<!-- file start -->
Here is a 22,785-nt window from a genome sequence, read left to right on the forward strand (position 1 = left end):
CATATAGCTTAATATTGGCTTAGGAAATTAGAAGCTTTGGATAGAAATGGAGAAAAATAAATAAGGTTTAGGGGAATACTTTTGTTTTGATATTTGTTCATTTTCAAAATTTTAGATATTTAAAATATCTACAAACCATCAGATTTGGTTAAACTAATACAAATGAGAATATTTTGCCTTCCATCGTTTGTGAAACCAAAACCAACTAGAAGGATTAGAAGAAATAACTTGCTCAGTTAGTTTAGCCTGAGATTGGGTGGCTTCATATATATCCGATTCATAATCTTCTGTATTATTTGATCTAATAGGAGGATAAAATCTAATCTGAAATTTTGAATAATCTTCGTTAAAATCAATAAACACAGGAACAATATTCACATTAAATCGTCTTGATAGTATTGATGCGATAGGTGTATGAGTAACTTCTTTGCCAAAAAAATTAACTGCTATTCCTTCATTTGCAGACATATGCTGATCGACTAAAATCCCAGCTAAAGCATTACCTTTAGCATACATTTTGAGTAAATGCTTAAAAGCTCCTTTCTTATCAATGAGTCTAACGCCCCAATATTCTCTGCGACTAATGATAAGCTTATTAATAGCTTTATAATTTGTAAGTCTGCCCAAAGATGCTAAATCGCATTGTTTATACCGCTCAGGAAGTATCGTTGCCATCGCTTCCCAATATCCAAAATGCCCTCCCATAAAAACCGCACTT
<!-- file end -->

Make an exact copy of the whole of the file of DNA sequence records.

Here is a 22,785-nt window from a genome sequence, read left to right on the forward strand (position 1 = left end):
CATATAGCTTAATATTGGCTTAGGAAATTAGAAGCTTTGGATAGAAATGGAGAAAAATAAATAAGGTTTAGGGGAATACTTTTGTTTTGATATTTGTTCATTTTCAAAATTTTAGATATTTAAAATATCTACAAACCATCAGATTTGGTTAAACTAATACAAATGAGAATATTTTGCCTTCCATCGTTTGTGAAACCAAAACCAACTAGAAGGATTAGAAGAAATAACTTGCTCAGTTAGTTTAGCCTGAGATTGGGTGGCTTCATATATATCCGATTCATAATCTTCTGTATTATTTGATCTAATAGGAGGATAAAATCTAATCTGAAATTTTGAATAATCTTCGTTAAAATCAATAAACACAGGAACAATATTCACATTAAATCGTCTTGATAGTATTGATGCGATAGGTGTATGAGTAACTTCTTTGCCAAAAAAATTAACTGCTATTCCTTCATTTGCAGACATATGCTGATCGACTAAAATCCCAGCTAAAGCATTACCTTTAGCATACATTTTGAGTAAATGCTTAAAAGCTCCTTTCTTATCAATGAGTCTAACGCCCCAATATTCTCTGCGACTAATGATAAGCTTATTAATAGCTTTATAATTTGTAAGTCTGCCCAAAGATGCTAAATCGCATTGTTTATACCGCTCAGGAAGTATCGTTGCCATCGCTTCCCAATATCCAAAATGCCCTCCCATAAAAACCGCACTT